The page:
Russia opens key plant to destroy chemical weapons

Russia opens key plant to destroy chemical weapons

The facility at Pochep, tucked between Ukrainian and Belarussian borders 250 miles southwest of Moscow, is the latest of six plants built in Russia in recent years to dismantle its Cold War-era chemical weapons arsenals - the world's largest. Pochep will process nearly 19 per cent of Russia's stockpile, or 7,500 tons of nerve agent used in aircraft-delivered munitions.

The plant, hidden in a dense birch forest, is key for Russia's commitment to destroy all of its chemical weapons by April 2012 as Russia deals with its vast arsenal of weapons of mass destruction.

As a signatory of the international Chemical Weapons Convention, the country already has destroyed about half of its chemical weapons, according to Russian officials. Viktor Kholstov, the Russian Ministry of Industry and Trade's official in charge of chemical disarmament, said at the plant opening today that Russia honours its commitment on disarmament but it will need two or three more years beyond the previously announced deadline.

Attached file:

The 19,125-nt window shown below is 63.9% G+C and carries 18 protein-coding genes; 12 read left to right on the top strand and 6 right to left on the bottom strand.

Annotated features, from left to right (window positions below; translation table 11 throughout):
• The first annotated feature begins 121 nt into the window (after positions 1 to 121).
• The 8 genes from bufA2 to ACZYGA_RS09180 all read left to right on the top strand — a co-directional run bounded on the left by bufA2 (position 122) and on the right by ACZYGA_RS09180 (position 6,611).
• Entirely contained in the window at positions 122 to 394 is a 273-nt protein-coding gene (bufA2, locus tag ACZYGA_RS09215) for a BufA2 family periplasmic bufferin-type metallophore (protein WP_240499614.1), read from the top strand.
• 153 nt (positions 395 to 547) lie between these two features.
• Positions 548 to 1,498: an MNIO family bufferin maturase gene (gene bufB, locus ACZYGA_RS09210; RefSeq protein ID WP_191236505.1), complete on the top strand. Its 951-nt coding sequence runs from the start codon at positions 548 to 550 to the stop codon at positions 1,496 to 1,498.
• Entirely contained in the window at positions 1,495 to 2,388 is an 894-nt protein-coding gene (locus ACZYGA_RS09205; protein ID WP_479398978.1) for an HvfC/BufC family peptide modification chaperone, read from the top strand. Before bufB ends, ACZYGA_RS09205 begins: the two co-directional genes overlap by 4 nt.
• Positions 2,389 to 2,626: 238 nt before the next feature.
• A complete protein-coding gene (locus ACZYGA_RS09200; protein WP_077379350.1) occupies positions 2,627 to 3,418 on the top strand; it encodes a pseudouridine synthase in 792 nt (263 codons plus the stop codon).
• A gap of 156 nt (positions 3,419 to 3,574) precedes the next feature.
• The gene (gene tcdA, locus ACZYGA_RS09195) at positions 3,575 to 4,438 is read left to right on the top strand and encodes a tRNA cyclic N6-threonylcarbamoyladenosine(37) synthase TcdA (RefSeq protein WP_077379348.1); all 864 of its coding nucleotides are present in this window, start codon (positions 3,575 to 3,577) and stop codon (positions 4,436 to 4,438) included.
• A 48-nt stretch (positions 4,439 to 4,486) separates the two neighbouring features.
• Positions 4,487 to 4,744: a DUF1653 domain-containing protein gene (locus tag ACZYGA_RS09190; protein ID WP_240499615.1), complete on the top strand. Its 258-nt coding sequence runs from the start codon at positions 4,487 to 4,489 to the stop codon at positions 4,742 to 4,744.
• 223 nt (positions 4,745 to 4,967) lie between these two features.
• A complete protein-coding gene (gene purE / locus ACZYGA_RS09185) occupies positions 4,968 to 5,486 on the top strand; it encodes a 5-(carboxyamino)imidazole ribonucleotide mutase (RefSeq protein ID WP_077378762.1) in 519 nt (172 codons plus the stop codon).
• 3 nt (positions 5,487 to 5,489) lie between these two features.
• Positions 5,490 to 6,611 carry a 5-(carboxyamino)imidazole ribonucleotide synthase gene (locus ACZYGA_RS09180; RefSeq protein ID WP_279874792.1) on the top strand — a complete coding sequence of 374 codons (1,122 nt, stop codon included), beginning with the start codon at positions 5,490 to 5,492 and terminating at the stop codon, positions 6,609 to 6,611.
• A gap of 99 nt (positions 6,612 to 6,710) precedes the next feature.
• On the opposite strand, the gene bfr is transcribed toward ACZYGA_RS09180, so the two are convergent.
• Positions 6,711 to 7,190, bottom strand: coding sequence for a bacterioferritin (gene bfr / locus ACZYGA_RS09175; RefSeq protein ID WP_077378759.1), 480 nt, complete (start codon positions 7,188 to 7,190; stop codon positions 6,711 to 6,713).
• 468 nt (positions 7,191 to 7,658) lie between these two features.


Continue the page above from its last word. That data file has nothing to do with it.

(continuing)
The delay had been caused by a shortage of funds in the last two years, he said. Government funding has been scarce while international donors have provided only 60 per cent of the expected funding. The Russian Foreign Ministry issued a similar warning in August, saying that, because of the global financial crisis, Russia had run into "financial and technical difficulties" that would stretch the time required for completing the disposal of chemical weapons stockpiles by up to three years.

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